August 20, 2011 at 11:06 am by Ben Duronio under Atlanta Braves
Unlike petitioning for Jason Heyward to play through injuries that obviously hurt him at the plate, Chipper made some comments about something he is qualified to make comments on. Chipper critiqued Heyward’s swing and spoke of ways he feels he can improve it at the plate.
The approach is already there for Heyward, and the talent is evident to anyone that even knows what baseball is. The swing, however, could have some serious corrections as Chipper points out. From a batted ball standpoint, you don’t want your 6″5, 240lb corner outfielder hitting grounders at a 55% rate, which is what Heyward has done over his first two seasons. That rate shows that there is obvious room for improvement.
The ground ball rate is pretty much solely due to his swing, and the 24.7% infield fly rate this year is too — also due to his shoulder injury. Here is what Chipper had to say about Heyward’s swing, with credit to USA Today for acquiring the quotes and Talking Chop for making them public to most Braves fans.
“Jason’s got one swing. His swing needs some versatility. How many times have we seen him get fooled on an off-speed pitch and one-hand it into centerfield?,” Jones said.
“He swings and misses because he takes the same swing. He’s had some mechanics that have been a little iffy that he is trying to work out. You show me a .300 hitter and I’ll show you a guy who is going to take five different swings.
“He takes a two-handed swing. Have you ever seen him take a one-handed swing? I haven’t either? How many times have you seen me get fooled on a changeup away and one-hand it through the (pitcher’s) box.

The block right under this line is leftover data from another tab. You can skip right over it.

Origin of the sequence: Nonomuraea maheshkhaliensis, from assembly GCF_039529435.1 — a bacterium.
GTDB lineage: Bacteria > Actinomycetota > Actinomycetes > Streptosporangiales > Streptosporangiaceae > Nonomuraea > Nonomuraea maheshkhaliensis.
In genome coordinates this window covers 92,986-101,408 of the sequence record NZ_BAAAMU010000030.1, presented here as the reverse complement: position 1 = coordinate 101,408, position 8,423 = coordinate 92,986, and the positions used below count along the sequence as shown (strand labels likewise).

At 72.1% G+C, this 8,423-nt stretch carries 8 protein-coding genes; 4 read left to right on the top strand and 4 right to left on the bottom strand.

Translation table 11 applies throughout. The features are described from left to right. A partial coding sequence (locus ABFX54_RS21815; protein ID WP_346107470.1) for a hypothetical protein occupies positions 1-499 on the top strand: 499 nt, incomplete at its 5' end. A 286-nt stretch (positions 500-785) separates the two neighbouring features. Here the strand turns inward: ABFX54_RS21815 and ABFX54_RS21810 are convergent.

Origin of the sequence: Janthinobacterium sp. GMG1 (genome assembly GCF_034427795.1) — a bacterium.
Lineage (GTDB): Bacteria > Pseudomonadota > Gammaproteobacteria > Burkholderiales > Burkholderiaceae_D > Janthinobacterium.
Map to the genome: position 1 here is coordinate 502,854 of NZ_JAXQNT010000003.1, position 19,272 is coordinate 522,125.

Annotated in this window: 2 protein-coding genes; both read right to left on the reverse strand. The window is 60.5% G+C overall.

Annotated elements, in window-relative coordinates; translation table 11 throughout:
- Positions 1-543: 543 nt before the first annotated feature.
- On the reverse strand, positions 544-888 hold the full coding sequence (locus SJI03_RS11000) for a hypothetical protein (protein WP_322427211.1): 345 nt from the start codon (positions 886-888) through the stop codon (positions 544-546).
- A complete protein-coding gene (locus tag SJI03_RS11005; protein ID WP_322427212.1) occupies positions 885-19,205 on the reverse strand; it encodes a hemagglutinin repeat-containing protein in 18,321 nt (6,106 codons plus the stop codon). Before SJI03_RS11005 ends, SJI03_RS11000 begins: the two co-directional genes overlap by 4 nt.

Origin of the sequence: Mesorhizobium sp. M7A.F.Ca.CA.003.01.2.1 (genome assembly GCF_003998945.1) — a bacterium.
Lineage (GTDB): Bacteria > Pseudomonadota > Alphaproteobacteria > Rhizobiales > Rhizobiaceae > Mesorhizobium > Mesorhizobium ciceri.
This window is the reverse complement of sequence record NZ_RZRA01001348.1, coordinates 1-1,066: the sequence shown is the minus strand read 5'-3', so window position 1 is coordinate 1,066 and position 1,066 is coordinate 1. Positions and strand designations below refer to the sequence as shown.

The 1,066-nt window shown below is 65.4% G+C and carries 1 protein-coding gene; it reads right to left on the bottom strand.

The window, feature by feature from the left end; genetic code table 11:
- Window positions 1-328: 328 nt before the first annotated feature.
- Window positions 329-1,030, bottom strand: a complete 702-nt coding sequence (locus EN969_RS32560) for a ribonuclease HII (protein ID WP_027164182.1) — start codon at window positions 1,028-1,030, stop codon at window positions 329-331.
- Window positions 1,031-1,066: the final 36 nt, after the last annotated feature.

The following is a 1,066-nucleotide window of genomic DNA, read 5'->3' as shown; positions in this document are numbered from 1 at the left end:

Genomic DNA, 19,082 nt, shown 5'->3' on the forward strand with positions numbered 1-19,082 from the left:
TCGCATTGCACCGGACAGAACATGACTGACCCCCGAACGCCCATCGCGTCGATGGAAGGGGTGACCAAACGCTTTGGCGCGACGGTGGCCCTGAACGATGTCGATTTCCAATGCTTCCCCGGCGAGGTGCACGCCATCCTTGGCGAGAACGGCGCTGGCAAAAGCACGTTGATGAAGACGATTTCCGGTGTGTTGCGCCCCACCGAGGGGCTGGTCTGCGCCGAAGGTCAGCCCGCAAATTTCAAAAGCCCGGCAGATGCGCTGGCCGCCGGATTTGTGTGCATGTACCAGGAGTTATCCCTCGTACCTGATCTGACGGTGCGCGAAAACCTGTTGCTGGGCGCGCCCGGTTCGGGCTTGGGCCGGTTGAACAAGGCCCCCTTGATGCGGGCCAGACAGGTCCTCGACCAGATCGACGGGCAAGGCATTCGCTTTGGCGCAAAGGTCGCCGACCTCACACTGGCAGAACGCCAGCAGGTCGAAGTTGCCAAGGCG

The most telling and accurate part to me is about his adaptations to off speed pitches. Chipper Jones is a .300 career hitter because when he is fooled he is able to keep his hands back and take a single when it is all he can get. He has over a .500 slugging percentage because he zones pitches and waits for his pitch in each plate appearance, which is something Heyward has done as well. Being able to put both together is what Heyward needs to do to get more pitches he likes and produce on pitches that would normally become outs.
Making weak contact is never what a player should want to do, but getting the barrel of the bat on pitcher’s pitches and going to center or left on soft liners is a large reason for Chipper being a future Hall-of-Famer. I am not a huge fan of trying to go the other way, but when a player is fooled and has already begun his swing it is sometimes the best option available.
Of course, if it were that easy to have so many different swings then everyone would do it, and everyone would be a Hall-of-Famer like Chipper is going to be. However, Heyward has that type of skill and plate discipline to succeed in the manner that Chipper did. Not many others do.
There are problems with the swing, and keeping two hands on the bat at all times is likely one of them. In contrast, Curtis Granderson has seen his power improve tremendously by going to two hands rather than one, but the same methods do not work for each hitter. Heyward could get more extension and hit for more power if his swing were adapted slightly.
It is easy to understand the reluctance Heyward may have for altering his swing — it has worked his entire life up until this season — but small mechanical changes occur throughout careers. He has tinkered with moving closer and further from the plate, but the biggest problem, in my opinion and apparently in Chipper’s opinion as well, is his swing altogether. This has been the best take on it I have seen so far, and from the most reliable of sources.
Heyward can be a .300 hitter. He showed that he had a quality hit tool last year even with a very high ground ball rate, so exchanging some ground balls for line drives and fly balls could benefit Heyward’s production in a multitude of ways. This is the type of advice Heyward should be taking from Chipper, which is anything but the medical kind.